This is the beautiful Pork Pie I made.
It was very ruff around the edges but it tasted wonderful.
I used a Lakeland Pork Pie tin to cook it, and a number of different recipes combined. The tin itself comes with a recipe inside, and I used this as a quality reference, as it was developed to fit the tin.
Using traditional hot-water pastry, bacon, cured pork and quails eggs to finish it off.
Instead of using traditional supermarket bacon, I went to a very good local butcher and told him what I wanted to make, he was then able to recommend cuts and his own personally cured pork.
I highly recommend you do the same if you want to create a traditional (pink inside) pork pie.
I made mine with a friend, hence the ‘T’ and ‘P’ to mark our own work – immature but fun.
Below is the uncooked pie.
For the Pie Filling
- Thick Cut bacon
- Cured Pork (available from good butchers)
- Fresh finely chopped herbs (sage, thyme and rosemary work very well, but anything you are growing is good)
- 4 Hard boiled quail eggs (or two small eggs)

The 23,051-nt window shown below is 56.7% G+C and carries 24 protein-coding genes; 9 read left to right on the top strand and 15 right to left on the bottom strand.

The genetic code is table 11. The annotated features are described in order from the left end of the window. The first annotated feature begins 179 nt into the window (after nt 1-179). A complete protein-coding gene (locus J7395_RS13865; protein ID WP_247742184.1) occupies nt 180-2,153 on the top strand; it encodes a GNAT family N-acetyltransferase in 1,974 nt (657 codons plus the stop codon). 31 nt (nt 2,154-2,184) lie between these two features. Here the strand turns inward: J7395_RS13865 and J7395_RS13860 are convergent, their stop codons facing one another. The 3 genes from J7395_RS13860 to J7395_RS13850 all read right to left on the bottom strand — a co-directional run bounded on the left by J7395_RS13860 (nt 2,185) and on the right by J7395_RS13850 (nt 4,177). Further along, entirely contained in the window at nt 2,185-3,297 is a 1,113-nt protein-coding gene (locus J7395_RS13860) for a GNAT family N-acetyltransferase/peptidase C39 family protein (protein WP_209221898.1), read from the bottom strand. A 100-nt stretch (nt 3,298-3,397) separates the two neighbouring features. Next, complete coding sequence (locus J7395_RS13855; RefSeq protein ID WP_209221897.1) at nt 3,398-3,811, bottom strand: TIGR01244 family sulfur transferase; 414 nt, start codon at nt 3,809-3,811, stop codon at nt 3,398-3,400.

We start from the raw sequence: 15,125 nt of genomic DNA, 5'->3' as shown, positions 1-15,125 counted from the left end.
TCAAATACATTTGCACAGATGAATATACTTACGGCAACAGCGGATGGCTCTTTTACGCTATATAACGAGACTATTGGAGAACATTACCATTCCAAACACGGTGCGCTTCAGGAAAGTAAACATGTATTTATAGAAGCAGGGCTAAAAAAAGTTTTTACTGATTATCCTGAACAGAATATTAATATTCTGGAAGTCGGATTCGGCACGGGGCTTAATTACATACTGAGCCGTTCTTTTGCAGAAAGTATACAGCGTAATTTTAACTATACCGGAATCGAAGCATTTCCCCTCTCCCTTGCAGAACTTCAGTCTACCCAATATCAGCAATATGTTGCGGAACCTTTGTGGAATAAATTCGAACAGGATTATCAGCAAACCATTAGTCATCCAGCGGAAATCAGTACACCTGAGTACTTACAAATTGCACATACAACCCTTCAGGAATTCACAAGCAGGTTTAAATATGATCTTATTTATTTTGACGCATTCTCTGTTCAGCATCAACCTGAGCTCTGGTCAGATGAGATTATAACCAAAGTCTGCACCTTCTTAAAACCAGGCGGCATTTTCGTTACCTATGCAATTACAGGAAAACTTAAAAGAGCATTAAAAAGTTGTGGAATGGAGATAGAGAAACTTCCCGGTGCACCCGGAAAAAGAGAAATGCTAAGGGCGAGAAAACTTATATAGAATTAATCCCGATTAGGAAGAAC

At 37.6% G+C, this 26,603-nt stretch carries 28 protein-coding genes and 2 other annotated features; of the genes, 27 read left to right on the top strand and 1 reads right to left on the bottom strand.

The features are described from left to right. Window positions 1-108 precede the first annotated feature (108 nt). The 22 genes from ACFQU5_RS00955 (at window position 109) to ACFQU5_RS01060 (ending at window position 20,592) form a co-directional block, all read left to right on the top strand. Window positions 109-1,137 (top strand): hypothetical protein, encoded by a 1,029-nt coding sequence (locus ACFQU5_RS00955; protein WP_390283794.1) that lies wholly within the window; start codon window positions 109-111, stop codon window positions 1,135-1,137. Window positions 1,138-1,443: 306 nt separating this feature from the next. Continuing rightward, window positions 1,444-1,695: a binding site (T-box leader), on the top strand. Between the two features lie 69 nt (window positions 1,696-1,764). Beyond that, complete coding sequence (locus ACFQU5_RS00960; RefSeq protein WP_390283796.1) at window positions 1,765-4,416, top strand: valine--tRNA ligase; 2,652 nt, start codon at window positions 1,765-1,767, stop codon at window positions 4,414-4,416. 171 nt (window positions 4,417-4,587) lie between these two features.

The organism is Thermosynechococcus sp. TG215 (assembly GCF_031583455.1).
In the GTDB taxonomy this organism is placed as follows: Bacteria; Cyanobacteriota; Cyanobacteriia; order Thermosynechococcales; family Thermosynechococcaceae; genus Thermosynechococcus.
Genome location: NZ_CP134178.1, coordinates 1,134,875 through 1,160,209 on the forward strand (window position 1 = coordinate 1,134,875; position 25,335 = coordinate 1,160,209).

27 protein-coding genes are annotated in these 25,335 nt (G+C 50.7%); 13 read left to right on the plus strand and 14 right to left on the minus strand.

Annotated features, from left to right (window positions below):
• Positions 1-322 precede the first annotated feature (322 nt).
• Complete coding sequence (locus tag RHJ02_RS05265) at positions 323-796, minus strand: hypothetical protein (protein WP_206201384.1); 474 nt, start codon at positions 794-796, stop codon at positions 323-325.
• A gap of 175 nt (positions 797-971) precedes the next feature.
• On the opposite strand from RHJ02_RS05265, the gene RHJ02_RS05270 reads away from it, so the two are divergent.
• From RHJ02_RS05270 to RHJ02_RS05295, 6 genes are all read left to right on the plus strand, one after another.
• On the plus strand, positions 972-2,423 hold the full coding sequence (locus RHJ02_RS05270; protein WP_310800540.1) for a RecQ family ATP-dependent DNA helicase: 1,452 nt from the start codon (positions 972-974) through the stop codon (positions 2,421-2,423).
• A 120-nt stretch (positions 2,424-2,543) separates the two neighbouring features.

- Lots of salt and pepper
- Pork or Chicken Stock (homemade or good quality shop bought)
For the Hot-Water Pastry
- Plain flour
- Hot Water
- 1 egg
- Salt and Pepper
- Put all the meat in a food processor and blitz until more combined but not throughly chopped.
- Add finely chopped herbs and seasoning, and lightly blitz again.
- Boil eggs and allow to cool before peeling.
- Mix the pastry and after it has cooled a little (it must stay warm to be workable! This is very important!!!) and is more malleable and less floppy line the tin with 2/3 of it, reserving a 1/3 to make the lid.
- Fill the pastry lined tin with 1/4 of meat in the bottom.
- Add the eggs spaced equally across the bottom of the tin. Then stuff the remaining pork mix over and around the eggs so they are covered with a flat top of meat.
- Add the lid of pastry and pinch it shut against the tin lining pastry.
- Poke a hole in the lid to allow the stock to be poured in after cooking.
- Cook pie.
- Mix stock and gelatine and pour through the hole. Refrigerate.
- Remove from tin, slice (hopefully to show the lovely egg inside) and enjoy!
For a more detailed idea of method have a look at Pease Pudding.